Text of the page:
Compulsory schooling was a burden for many families, taking the children away from the fields. Organisations such as the Victorian Farmers’ Union and the Australian Housewives Association protested the ‘slavery of little children’ on farms. At the same time, the Closer Settlement Board urged settlers to use the cost-saving labour of their wives and children.

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Farming was a family affair. On dairy farms, milking was often the work of the women and children; even toddlers accompanied their mothers to the cowsheds, learning from an early age how to help. This photograph was taken on the Chocolyn Soldier Settler Estate, in the Western District, Victoria. Photograph courtesy Shirley Russell, daughter of soldier settler James Murrie Fleming.

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Feeding the calves, Chocolyn Soldier Settler Estate, Western District, Victoria, c.1930. Photograph courtesy Les Anderson.

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Daughter of soldier settler Arthur T. Drinkwater sleeping on the verandah at their home in Annuello, Victoria, c.1950. Courtesy George Drinkwater, son of soldier settler Arthur T. Drinkwater.

Living conditions

Some soldier settler families were able to build a home with their own savings, or by using money loaned to them by the Closer Settlement Board. For these families, life was relatively comfortable. Other families were not so lucky.

The burden of loan repayments, poor crop yields or a lack of savings forced many settlers to live in tents, or in homes made of canvas or hessian bags, scrap tin, or wattle and daub. These ‘bag humpies’ were far from weatherproof, and a difficult setting in which to rear children.

The back of a farm house showing two water tanks.

Photograph of a soldier settler’s ‘bag humpy’ at Nandaly, in 1921. Courtesy Museum Victoria.

Soldier On: WW1 Soldier Settler Stories is presented by Old Treasury Building in partnership with Public Record Office Victoria, and is supported by the Australian Government’s Anzac Centenary Arts and Culture Fund.

Christmas Closures

12903-P0001-000865-040Visitors please note the following Christmas closures:

Victorian Archives Centre
Closing early 12 noon Fri 18 December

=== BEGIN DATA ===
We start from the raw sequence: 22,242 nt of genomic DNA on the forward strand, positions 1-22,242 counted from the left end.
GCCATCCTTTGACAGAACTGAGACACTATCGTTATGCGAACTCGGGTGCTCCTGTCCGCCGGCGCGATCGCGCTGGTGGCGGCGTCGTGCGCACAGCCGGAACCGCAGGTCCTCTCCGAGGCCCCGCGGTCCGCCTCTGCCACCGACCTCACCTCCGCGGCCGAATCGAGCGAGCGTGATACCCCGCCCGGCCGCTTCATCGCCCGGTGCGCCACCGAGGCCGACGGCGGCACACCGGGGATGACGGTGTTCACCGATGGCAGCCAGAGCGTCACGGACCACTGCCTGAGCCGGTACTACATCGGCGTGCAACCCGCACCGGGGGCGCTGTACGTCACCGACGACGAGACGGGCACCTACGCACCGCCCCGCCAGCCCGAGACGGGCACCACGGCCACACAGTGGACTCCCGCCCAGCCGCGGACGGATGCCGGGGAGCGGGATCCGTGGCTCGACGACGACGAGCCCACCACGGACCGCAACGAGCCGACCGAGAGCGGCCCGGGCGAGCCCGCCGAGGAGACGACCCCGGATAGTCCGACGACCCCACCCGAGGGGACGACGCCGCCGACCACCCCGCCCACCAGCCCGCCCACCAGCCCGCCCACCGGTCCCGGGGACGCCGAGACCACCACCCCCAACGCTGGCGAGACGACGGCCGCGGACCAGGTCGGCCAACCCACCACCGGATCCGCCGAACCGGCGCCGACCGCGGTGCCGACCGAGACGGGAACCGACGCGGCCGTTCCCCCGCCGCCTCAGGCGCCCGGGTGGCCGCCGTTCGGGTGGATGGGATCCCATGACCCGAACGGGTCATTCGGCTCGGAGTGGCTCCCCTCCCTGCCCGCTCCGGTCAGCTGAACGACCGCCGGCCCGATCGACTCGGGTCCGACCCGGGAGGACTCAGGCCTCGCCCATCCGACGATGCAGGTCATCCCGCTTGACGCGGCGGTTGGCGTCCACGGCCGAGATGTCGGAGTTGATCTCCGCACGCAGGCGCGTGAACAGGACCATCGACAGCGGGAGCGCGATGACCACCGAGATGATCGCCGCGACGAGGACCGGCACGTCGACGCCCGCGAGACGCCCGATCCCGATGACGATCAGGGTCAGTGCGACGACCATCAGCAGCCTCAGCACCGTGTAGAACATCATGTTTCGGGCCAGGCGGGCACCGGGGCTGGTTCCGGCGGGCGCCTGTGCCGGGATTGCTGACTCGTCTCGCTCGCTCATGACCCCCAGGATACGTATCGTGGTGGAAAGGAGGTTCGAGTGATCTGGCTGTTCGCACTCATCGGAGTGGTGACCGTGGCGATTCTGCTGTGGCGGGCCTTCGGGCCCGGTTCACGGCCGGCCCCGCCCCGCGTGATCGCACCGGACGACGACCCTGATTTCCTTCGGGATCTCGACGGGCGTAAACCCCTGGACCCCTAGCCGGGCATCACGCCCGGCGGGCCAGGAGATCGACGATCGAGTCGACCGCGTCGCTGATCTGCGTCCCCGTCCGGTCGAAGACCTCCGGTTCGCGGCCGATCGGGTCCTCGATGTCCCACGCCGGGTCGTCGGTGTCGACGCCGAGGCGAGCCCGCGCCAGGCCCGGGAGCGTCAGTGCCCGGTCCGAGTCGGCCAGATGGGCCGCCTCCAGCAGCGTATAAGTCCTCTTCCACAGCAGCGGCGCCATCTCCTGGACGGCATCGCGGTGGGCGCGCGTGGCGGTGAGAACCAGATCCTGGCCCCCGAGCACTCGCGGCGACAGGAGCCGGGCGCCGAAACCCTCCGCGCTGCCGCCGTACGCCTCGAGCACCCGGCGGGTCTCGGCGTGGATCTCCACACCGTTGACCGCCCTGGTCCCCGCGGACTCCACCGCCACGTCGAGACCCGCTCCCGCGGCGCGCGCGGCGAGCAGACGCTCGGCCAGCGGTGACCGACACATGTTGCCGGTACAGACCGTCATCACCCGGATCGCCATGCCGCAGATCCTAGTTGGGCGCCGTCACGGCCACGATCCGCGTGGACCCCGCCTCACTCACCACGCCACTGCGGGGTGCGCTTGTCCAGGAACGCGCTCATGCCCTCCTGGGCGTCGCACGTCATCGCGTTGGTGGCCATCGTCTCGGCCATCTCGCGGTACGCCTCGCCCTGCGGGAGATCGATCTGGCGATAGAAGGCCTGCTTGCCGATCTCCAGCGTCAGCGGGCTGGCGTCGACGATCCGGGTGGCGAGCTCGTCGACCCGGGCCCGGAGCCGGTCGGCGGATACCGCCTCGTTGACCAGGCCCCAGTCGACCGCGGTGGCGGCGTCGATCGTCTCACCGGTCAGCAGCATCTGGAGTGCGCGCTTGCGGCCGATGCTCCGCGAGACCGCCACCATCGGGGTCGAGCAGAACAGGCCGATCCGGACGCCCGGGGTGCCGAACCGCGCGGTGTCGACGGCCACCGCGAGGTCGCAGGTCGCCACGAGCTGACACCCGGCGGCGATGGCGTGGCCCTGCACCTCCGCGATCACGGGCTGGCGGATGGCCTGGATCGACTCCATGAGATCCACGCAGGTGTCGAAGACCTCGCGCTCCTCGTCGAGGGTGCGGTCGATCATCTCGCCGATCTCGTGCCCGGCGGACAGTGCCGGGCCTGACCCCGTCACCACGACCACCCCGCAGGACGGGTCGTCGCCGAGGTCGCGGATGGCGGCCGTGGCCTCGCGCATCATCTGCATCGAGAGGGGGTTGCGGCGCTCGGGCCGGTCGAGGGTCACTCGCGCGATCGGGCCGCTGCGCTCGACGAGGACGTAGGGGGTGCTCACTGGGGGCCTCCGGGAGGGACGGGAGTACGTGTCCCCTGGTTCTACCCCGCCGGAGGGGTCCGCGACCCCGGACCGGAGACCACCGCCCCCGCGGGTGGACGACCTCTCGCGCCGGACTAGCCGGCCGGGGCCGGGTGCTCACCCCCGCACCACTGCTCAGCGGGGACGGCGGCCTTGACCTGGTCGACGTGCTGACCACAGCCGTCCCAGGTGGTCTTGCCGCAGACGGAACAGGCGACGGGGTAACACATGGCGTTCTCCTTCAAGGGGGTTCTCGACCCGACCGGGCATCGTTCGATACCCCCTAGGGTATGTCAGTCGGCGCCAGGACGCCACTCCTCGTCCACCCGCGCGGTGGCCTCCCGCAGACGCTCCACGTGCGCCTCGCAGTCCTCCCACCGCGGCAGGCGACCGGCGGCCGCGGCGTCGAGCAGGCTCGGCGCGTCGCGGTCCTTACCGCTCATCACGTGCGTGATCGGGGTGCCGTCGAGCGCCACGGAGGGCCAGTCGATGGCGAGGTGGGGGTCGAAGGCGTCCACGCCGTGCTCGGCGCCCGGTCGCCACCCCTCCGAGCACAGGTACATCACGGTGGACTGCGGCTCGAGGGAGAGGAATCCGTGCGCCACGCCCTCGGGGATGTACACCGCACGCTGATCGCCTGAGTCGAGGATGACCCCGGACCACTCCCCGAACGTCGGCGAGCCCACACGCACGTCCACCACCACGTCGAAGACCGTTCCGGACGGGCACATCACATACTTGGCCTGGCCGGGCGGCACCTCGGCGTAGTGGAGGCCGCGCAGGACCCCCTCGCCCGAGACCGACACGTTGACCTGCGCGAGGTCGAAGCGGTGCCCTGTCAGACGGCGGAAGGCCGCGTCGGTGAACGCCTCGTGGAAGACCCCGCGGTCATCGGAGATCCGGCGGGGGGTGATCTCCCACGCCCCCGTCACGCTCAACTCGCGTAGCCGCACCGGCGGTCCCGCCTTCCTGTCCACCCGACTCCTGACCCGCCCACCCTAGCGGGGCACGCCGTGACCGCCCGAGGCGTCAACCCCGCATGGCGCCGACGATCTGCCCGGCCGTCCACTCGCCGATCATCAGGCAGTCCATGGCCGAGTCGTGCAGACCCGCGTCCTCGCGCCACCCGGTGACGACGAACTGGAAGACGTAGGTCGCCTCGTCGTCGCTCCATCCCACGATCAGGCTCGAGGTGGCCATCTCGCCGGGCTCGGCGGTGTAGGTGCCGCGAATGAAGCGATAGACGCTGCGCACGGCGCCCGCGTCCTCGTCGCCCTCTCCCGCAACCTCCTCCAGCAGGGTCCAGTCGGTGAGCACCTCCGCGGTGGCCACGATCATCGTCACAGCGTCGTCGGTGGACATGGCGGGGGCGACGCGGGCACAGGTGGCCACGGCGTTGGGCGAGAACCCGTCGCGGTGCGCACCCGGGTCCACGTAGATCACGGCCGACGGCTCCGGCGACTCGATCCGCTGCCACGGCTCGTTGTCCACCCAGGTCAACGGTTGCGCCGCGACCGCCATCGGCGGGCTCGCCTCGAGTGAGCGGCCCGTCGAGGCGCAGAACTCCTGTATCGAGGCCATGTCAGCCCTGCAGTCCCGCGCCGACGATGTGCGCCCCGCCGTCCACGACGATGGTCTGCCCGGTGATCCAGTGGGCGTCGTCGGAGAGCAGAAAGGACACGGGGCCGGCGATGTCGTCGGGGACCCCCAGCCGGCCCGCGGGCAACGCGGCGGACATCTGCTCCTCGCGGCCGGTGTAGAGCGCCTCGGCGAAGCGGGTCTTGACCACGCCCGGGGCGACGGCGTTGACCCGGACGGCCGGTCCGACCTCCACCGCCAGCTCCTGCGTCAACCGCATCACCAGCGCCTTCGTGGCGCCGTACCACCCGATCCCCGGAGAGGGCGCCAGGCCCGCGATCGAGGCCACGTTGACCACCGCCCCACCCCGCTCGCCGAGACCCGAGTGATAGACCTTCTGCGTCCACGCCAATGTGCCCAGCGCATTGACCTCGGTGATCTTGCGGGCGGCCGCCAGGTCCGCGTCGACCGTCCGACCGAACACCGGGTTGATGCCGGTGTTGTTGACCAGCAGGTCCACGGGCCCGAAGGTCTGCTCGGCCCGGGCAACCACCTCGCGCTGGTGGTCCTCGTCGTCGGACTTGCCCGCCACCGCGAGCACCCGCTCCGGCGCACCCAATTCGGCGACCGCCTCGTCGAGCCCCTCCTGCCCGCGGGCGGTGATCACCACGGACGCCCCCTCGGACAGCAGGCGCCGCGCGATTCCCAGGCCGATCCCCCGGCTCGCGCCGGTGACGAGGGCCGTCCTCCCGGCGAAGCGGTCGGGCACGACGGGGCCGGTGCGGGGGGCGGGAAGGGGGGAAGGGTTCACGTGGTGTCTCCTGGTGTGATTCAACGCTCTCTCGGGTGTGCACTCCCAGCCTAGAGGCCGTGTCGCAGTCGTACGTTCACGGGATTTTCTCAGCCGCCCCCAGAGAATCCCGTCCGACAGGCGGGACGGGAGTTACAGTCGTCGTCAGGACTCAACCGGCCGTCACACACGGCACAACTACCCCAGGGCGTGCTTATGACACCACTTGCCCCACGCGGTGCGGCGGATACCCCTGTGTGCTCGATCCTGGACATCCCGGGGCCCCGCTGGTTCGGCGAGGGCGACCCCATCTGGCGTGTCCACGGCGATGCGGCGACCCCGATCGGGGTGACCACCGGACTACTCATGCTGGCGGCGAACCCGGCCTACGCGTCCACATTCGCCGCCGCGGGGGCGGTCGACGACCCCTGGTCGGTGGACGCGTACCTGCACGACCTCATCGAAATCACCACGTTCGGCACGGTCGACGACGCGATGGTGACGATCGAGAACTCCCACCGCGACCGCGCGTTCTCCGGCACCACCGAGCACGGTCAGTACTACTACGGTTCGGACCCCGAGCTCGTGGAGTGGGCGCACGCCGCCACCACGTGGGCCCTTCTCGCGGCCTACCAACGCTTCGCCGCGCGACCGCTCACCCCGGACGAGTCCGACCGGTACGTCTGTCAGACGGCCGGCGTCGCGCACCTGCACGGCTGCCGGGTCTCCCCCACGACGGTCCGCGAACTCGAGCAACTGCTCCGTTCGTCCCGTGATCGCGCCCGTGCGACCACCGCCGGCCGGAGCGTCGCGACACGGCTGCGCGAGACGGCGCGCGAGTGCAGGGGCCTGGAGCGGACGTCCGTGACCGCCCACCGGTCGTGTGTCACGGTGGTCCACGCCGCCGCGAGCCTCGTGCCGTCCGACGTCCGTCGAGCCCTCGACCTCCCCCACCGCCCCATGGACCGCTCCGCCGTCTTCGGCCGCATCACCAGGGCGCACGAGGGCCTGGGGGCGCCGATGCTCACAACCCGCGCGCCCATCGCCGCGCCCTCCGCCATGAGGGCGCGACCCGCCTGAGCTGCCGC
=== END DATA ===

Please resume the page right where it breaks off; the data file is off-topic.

Closing for Christmas 3pm Thurs 24 December
Reopening 10am Mon 4 January 2016 

Cafe 99 will be closed from 3pm Fri 18 December to Tues 19 January at 8am. 

Ballarat Archives Centre
Closing for Chistmas 4.30pm Tues 22 December
Reopening 9.30am Mon 4 January 2016

Bendigo Regional Archives Centre
Closed on Wed 2 December
Closing for Christmas 3pm Thurs 24 December
Reopening 10am Weds 6 January 2016

Geelong Heritage Centre
Closed on Fri 25, Sat 26 & Mon 28 December
Closed on Fri 1 January 2016

 

Victorian Gold Jubilee Exhibition Anniversary

 

Victorian Gold Jubilee Exhibition Entries vol, complete with gold lettering and leather trim.

Victorian Gold Jubilee Exhibition Entries vol, complete with gold lettering and leather trim.

This month marks the 114th anniversary of the commencement of the Victorian Gold Jubilee Exhibition, held at Bendigo from 13 November 1901 to 14 May 1902.

Here, Dr. Michele Matthews from the Bendigo Regional Archives shares the story of the two volumes created to record the details of this exhibition, available to order and view at the Bendigo Regional Archives Centre:

The volume of greater interest has the sub-heading “Entries” on its front leather cover. The hundreds of exhibits displayed in the exhibition were itemised in detail.

The name and address of each exhibitor, a description of each exhibit, its value in pound and which display court it was allocated to are all listed. The courts were numbered from one, or had titles like “Machinery”, “Agricultural”, “Naval & Military Court” and “Art”.

The female visitors to the Exhibition were able to view exhibits deemed suitable for the fairer sex and located within their own “Women’s Court”. There were exhibits such as “Parasols & Umbrellas”, cotton and haberdashery from Manchester and Staffordshire, “Corsets & Embroideries” from Paris.

The most valuable exhibits were mining machinery such as Taylor Horsfield’s £850 “Air Compressor & Rock Borer”. “Bohemian Glassware” brought down from Sydney was valued at £600.

The profits from this Exhibition were used to fund the sculpture known as the Gold Monument, which still gazes along Pall Mall (from the McCrae Street end). The Exhibition’s Cash Book shows payments, which totalled £1160, were made to then up and coming sculptor C.D.Richardson. Recently a City of Greater Bendigo staff member used both these volumes to write a detailed report about this monument, for Heritage Victoria.

VA 2389, Victorian Gold Jubilee Exhibition-Bendigo Cash Book, 1 vol.